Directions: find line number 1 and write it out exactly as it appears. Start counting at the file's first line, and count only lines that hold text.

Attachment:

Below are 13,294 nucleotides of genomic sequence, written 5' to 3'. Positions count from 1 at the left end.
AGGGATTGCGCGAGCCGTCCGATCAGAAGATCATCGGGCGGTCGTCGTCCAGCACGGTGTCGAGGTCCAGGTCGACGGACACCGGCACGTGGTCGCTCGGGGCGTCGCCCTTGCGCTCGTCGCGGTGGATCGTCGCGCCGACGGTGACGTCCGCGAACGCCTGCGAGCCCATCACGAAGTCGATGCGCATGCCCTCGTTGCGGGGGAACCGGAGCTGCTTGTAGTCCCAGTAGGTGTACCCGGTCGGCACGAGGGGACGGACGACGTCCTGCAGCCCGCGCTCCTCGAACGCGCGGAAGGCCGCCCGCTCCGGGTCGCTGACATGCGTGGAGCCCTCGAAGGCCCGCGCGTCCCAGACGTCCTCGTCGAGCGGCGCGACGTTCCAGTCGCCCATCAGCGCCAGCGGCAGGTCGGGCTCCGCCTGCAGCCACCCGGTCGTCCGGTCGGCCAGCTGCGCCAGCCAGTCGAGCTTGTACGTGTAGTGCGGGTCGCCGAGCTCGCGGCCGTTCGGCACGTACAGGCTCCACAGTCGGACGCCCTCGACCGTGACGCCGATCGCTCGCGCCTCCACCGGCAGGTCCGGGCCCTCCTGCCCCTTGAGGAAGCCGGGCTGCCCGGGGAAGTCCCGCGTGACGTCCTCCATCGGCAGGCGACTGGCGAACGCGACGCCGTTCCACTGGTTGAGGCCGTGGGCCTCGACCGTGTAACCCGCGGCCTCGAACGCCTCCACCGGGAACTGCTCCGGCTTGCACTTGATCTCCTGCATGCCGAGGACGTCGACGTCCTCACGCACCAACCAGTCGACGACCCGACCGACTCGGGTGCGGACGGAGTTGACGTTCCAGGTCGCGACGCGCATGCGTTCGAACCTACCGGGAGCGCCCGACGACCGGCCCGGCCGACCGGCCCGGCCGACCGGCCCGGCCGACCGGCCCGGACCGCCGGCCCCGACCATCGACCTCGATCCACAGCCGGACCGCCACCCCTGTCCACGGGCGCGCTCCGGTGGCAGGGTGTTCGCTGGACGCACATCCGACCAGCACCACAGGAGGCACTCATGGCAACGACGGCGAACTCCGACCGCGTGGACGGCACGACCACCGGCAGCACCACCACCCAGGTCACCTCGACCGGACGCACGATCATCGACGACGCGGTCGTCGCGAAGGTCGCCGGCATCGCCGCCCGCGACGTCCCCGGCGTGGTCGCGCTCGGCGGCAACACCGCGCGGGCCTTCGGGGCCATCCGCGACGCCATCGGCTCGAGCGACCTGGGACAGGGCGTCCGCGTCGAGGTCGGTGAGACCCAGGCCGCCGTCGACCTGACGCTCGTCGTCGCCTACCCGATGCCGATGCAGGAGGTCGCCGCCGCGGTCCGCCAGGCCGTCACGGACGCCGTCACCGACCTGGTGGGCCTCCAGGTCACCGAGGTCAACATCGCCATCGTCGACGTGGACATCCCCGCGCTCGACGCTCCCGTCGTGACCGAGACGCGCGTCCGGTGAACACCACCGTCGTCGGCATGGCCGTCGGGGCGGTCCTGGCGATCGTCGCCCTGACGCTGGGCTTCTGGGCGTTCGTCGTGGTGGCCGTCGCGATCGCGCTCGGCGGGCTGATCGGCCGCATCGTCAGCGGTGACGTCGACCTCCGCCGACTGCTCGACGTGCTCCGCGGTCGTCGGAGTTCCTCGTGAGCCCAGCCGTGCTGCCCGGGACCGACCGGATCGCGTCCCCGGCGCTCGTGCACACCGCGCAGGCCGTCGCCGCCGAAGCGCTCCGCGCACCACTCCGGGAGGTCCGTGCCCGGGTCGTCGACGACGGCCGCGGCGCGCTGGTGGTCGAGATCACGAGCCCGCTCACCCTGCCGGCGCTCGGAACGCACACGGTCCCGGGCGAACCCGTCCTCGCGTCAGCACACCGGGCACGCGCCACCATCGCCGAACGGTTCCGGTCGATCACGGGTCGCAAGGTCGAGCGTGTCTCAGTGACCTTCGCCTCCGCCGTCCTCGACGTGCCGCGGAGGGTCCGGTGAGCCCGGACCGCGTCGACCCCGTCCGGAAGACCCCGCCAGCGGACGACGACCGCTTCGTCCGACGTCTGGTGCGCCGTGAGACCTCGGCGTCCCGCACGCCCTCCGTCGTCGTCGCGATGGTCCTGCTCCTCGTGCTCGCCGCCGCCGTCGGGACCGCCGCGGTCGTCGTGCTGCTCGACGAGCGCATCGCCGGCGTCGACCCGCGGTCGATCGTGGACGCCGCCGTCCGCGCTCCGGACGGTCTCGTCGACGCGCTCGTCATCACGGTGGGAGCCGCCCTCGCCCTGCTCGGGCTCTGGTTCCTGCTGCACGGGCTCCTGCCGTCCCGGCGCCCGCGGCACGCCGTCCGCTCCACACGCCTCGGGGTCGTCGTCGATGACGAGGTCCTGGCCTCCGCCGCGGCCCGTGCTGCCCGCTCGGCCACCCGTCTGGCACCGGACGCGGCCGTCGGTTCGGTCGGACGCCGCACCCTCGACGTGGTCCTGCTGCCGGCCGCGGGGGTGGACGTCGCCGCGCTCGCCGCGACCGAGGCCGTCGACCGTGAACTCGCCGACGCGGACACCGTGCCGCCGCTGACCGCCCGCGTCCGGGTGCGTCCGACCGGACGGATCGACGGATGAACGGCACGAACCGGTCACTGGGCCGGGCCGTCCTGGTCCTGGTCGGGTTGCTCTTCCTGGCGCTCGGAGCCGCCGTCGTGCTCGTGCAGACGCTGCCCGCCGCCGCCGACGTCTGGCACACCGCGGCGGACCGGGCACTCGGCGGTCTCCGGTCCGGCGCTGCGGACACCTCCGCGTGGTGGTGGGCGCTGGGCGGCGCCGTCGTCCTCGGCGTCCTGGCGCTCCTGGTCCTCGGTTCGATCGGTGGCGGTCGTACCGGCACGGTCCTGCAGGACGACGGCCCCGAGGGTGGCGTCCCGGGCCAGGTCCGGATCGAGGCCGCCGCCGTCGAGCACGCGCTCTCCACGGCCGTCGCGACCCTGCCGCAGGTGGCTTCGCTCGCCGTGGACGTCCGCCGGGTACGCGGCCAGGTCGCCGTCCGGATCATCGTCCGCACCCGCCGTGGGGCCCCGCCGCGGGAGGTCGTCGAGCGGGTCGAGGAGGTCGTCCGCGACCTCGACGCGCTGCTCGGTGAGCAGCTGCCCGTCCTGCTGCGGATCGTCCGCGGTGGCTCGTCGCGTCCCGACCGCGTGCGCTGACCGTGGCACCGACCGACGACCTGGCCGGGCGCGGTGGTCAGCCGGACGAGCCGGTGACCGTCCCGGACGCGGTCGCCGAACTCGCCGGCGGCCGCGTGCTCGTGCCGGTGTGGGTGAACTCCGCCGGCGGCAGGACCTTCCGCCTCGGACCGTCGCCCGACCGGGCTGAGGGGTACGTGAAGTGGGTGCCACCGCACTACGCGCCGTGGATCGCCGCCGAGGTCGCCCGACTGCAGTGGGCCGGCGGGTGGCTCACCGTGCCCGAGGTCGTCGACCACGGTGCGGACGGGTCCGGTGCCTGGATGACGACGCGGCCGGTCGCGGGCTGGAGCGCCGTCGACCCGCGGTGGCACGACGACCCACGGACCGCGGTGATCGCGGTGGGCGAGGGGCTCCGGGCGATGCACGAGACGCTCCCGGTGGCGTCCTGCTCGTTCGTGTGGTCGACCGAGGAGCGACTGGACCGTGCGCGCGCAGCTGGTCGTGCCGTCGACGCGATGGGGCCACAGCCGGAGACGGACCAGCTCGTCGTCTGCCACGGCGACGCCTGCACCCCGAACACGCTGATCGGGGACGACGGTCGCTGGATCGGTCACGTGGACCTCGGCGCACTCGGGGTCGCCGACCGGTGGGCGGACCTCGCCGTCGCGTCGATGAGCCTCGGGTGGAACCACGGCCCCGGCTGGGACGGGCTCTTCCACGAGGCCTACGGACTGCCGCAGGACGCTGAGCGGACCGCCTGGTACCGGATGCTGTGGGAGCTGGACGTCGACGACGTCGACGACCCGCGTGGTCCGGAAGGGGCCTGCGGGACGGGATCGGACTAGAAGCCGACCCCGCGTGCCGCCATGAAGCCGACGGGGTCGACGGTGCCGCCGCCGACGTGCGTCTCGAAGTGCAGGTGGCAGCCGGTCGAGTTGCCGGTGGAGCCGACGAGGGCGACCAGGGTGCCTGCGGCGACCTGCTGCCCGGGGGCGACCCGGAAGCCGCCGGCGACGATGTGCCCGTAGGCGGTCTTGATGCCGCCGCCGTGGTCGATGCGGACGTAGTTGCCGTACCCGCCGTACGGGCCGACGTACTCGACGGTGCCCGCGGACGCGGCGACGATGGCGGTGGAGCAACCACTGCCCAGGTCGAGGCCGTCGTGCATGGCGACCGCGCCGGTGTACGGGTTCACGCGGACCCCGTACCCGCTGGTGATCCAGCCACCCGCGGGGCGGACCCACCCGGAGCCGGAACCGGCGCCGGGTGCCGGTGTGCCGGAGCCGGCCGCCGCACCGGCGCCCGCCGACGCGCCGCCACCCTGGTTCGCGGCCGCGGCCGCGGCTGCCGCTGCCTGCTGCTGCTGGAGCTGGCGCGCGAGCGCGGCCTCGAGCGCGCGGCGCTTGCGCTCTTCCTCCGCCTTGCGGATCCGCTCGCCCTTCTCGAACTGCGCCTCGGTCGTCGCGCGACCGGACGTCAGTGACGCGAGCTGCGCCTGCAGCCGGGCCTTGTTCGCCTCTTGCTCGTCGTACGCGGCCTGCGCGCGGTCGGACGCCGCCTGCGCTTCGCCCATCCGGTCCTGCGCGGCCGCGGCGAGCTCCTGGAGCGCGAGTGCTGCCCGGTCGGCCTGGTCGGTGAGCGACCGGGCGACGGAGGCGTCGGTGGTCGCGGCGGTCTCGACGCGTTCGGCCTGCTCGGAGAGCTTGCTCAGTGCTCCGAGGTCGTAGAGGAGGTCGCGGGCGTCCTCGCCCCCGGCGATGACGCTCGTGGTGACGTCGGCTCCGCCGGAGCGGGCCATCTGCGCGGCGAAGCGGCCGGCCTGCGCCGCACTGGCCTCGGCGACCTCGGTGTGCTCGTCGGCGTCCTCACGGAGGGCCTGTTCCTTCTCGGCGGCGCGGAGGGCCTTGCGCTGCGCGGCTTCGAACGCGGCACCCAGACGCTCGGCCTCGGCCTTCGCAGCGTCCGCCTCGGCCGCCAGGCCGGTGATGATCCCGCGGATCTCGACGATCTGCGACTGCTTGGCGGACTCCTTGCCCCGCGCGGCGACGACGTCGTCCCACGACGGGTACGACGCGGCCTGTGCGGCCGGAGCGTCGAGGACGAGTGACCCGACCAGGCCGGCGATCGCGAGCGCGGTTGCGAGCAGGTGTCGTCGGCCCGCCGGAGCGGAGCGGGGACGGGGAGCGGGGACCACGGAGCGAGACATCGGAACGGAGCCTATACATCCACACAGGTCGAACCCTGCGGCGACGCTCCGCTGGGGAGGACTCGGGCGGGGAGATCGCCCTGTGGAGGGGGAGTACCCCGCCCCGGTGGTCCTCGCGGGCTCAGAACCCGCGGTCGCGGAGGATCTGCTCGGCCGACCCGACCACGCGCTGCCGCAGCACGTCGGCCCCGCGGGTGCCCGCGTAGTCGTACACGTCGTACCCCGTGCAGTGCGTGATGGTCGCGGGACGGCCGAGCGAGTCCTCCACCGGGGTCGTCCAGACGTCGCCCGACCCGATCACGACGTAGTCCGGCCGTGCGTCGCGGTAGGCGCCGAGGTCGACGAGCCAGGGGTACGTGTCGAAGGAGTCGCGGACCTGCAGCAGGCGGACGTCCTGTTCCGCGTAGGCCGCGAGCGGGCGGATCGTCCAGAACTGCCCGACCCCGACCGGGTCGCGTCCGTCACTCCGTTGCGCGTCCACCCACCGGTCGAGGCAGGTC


Below are 13,294 nucleotides of genomic sequence, written 5' to 3'. Positions count from 1 at the left end.